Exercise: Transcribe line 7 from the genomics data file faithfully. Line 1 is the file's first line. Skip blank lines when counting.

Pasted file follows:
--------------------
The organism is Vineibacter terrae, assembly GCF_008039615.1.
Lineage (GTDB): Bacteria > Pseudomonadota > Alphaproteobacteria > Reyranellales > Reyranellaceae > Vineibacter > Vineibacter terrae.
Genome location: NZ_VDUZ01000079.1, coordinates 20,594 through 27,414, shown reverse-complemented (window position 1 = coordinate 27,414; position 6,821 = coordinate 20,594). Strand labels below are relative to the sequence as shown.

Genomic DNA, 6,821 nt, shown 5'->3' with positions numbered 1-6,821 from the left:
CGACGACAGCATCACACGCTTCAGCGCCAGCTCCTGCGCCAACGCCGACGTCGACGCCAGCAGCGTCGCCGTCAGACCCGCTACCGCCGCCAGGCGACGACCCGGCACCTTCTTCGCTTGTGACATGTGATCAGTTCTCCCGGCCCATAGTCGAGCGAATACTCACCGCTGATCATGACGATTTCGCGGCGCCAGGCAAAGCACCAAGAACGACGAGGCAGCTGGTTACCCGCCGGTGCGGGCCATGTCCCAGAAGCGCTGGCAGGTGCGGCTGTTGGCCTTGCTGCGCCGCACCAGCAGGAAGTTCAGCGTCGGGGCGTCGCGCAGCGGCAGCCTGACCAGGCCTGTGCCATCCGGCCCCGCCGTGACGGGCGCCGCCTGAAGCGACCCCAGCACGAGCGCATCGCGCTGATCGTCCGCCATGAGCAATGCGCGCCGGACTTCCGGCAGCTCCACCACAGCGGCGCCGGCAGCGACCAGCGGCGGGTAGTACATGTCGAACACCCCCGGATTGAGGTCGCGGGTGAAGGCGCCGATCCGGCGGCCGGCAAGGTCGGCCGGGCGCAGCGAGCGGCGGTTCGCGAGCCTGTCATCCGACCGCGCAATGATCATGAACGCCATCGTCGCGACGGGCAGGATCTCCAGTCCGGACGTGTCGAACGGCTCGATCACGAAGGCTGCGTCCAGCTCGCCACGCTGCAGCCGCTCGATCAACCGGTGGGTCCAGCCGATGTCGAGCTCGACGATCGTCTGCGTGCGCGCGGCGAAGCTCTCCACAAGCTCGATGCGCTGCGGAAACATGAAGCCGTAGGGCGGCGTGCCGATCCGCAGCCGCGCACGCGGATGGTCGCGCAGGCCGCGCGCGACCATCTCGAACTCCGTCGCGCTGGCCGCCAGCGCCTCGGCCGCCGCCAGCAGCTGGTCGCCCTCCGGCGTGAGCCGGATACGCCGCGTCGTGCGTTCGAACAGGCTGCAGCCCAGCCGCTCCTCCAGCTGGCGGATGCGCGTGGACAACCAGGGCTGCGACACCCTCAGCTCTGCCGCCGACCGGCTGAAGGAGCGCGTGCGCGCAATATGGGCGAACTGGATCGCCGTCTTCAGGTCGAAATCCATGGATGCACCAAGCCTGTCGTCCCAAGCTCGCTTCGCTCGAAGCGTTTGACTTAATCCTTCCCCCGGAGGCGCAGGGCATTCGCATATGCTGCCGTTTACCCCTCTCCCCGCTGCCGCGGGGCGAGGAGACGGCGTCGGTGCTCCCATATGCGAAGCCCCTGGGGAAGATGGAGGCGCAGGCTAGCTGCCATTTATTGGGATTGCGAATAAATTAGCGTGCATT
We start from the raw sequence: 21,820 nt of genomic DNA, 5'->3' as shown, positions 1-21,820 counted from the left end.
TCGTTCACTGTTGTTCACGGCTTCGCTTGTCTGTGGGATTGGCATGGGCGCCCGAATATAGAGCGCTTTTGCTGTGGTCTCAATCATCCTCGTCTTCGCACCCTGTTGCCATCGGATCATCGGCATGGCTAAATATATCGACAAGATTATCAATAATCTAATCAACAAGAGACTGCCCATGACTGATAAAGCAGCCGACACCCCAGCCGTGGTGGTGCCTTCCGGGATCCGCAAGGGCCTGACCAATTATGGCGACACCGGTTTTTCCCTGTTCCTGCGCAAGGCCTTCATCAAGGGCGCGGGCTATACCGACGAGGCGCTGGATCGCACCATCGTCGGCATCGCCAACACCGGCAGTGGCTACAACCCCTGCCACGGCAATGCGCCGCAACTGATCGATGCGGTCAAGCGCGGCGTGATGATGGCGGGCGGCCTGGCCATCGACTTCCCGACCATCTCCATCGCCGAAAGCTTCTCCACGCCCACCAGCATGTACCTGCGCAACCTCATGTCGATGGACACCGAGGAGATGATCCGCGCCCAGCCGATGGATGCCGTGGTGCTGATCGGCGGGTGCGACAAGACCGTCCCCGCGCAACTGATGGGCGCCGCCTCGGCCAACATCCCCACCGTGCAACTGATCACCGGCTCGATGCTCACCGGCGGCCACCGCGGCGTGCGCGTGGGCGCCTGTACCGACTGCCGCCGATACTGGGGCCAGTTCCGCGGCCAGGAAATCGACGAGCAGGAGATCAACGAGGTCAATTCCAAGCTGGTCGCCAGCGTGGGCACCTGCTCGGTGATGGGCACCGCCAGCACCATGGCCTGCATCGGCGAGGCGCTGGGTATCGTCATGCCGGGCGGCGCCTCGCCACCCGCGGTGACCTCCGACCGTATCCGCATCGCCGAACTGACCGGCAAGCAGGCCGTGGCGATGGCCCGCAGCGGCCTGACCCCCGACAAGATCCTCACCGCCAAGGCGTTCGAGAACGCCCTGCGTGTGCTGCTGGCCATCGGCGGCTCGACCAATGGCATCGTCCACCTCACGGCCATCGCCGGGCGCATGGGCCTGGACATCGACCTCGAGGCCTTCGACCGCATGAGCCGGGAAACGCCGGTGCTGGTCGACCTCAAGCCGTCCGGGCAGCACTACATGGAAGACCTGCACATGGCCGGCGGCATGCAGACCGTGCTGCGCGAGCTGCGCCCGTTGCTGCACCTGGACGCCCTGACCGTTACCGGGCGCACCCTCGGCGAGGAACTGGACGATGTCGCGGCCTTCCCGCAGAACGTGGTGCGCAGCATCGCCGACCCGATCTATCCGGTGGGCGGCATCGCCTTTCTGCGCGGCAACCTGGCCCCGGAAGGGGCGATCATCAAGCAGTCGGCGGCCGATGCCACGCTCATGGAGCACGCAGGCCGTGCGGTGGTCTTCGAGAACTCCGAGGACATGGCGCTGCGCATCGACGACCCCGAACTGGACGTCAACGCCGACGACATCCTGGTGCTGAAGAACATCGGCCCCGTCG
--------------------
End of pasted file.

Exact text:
TCGTTCACTGTTGTTCACGGCTTCGCTTGTCTGTGGGATTGGCATGGGCGCCCGAATATAGAGCGCTTTTGCTGTGGTCTCAATCATCCTCGTCTTCGCACCCTGTTGCCATCGGATCATCGGCATGGCTAAATATATCGACAAGATTATCAATAATCTAATCAACAAGAGACTGCCCATGACTGATAAAGCAGCCGACACCCCAGCCGTGGTGGTGCCTTCCGGGATCCGCAAGGGCCTGACCAATTATGGCGACACCGGTTTTTCCCTGTTCCTGCGCAAGGCCTTCATCAAGGGCGCGGGCTATACCGACGAGGCGCTGGATCGCACCATCGTCGGCATCGCCAACACCGGCAGTGGCTACAACCCCTGCCACGGCAATGCGCCGCAACTGATCGATGCGGTCAAGCGCGGCGTGATGATGGCGGGCGGCCTGGCCATCGACTTCCCGACCATCTCCATCGCCGAAAGCTTCTCCACGCCCACCAGCATGTACCTGCGCAACCTCATGTCGATGGACACCGAGGAGATGATCCGCGCCCAGCCGATGGATGCCGTGGTGCTGATCGGCGGGTGCGACAAGACCGTCCCCGCGCAACTGATGGGCGCCGCCTCGGCCAACATCCCCACCGTGCAACTGATCACCGGCTCGATGCTCACCGGCGGCCACCGCGGCGTGCGCGTGGGCGCCTGTACCGACTGCCGCCGATACTGGGGCCAGTTCCGCGGCCAGGAAATCGACGAGCAGGAGATCAACGAGGTCAATTCCAAGCTGGTCGCCAGCGTGGGCACCTGCTCGGTGATGGGCACCGCCAGCACCATGGCCTGCATCGGCGAGGCGCTGGGTATCGTCATGCCGGGCGGCGCCTCGCCACCCGCGGTGACCTCCGACCGTATCCGCATCGCCGAACTGACCGGCAAGCAGGCCGTGGCGATGGCCCGCAGCGGCCTGACCCCCGACAAGATCCTCACCGCCAAGGCGTTCGAGAACGCCCTGCGTGTGCTGCTGGCCATCGGCGGCTCGACCAATGGCATCGTCCACCTCACGGCCATCGCCGGGCGCATGGGCCTGGACATCGACCTCGAGGCCTTCGACCGCATGAGCCGGGAAACGCCGGTGCTGGTCGACCTCAAGCCGTCCGGGCAGCACTACATGGAAGACCTGCACATGGCCGGCGGCATGCAGACCGTGCTGCGCGAGCTGCGCCCGTTGCTGCACCTGGACGCCCTGACCGTTACCGGGCGCACCCTCGGCGAGGAACTGGACGATGTCGCGGCCTTCCCGCAGAACGTGGTGCGCAGCATCGCCGACCCGATCTATCCGGTGGGCGGCATCGCCTTTCTGCGCGGCAACCTGGCCCCGGAAGGGGCGATCATCAAGCAGTCGGCGGCCGATGCCACGCTCATGGAGCACGCAGGCCGTGCGGTGGTCTTCGAGAACTCCGAGGACATGGCGCTGCGCATCGACGACCCCGAACTGGACGTCAACGCCGACGACATCCTGGTGCTGAAGAACATCGGCCCCGTCG